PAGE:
Hedge Funds May Go Cool on Film

 

Film InvestmentsHedge funds and investment banks have been courting Hollywood with big money deals over the past couple of years Now though, rather than just lending to the studios, they are betting on a share of potential box office hits by investing in a share of film revenues.

 

The Lexington Film Fund recently brought this concept to Britain. The fund is headed by writer-director Gregory Mackenzie and former Morgan Stanley analyst Brett Walsh, Lexington will provide funding for films in their early stages in return for a share of later profits.

It has gathered £500,000 (E730,973, $920,456) to fund British films and plans to return between £1m and £3m by the end of June.

Every big Hollywood studio strikes deals with private equity firms. These agreements represent around $2.7bn and are raised mainly from hedge funds such as Stark Investments and Bank of America Capital Investors.

Returns on films are around 12% annually and one huge hit could double returns, but even with modest success at the box office, there is money to be made from films and the movie business offers an investment that won’t rise and fall with markets.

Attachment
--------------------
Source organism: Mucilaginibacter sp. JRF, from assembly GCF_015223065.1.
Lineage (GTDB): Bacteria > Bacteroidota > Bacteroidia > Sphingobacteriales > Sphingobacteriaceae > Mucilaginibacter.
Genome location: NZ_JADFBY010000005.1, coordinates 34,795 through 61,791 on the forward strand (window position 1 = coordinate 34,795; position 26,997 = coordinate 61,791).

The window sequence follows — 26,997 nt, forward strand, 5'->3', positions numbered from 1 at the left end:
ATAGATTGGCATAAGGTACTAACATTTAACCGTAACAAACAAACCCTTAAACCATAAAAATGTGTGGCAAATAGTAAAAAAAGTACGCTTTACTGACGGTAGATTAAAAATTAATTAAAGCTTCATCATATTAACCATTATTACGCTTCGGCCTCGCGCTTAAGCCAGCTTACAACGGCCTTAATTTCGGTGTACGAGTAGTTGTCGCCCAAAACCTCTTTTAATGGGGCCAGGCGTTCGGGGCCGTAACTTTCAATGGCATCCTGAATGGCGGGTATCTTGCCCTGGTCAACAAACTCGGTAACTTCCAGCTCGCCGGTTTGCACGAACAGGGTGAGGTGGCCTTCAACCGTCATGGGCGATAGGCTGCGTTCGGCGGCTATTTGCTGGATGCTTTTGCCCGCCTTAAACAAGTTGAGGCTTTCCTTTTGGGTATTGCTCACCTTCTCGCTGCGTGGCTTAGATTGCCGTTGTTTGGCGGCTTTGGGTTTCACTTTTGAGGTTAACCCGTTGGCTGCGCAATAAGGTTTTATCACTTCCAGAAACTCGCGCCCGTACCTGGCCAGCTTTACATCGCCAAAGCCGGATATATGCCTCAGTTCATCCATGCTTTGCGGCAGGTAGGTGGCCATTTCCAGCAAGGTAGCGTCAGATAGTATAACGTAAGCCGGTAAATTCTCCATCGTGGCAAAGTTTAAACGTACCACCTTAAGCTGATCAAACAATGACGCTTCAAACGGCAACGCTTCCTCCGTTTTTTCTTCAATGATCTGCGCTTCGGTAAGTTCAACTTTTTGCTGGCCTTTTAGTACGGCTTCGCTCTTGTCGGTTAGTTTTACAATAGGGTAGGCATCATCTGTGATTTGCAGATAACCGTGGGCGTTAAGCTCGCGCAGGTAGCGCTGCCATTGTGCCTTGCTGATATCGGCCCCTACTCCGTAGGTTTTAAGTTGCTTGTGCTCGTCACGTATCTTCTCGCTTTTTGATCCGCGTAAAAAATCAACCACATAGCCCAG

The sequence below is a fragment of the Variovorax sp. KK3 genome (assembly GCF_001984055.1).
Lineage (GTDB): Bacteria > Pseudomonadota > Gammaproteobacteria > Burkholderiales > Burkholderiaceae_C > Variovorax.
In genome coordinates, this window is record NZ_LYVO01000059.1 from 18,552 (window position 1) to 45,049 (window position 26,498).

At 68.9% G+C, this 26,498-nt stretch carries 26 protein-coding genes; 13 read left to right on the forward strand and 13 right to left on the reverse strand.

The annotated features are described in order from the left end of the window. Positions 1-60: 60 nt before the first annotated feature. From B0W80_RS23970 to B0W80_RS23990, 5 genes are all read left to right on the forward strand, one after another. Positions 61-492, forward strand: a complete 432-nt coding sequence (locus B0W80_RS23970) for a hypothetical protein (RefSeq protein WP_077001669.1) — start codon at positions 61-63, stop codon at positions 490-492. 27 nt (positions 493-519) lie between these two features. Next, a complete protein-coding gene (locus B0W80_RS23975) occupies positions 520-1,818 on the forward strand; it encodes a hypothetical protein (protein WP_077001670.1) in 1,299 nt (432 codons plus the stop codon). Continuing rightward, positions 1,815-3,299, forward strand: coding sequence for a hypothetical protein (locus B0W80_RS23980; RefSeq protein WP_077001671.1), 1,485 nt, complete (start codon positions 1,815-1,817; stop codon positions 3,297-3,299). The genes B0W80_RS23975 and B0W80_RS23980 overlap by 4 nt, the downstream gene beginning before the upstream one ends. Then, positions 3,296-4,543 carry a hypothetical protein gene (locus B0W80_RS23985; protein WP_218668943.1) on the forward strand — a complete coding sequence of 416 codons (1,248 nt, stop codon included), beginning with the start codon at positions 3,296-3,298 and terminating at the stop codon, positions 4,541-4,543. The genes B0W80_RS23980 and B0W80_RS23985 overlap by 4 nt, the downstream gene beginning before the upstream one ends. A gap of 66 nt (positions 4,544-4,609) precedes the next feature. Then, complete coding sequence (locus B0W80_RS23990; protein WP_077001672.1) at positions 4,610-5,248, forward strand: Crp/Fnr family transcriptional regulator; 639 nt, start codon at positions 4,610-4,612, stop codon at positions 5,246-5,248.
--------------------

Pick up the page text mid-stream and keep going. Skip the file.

But it is a fickle business and there are concerns among investors that some film investments could be a gamble too far for hedge funds. Also, development of new distribution channels means box office returns and DVD sales may well decrease, because the public is unlikely to pay £8 to see a film they can download for far less.

From the investor viewpoint, what may be worse is that studios are often unwilling to put guaranteed hits on the table. The $264m agreement Legendary Pictures has with Warner Bros deliberately excludes the Harry Potter franchise. Warners get to keep all the profits there.

Legendary, which has just agreed a five-year deal with Warner Bros, argues that advanced computer software can predict films that will make money. Its first choice, 2005’s Batman Begins, was made on a $150m budget and generated $372m in ticket sales.

But given the shifts going on in the marketplace, hedge funds are more likely to think much more carefully before putting more of their investors’ cash into film.

 

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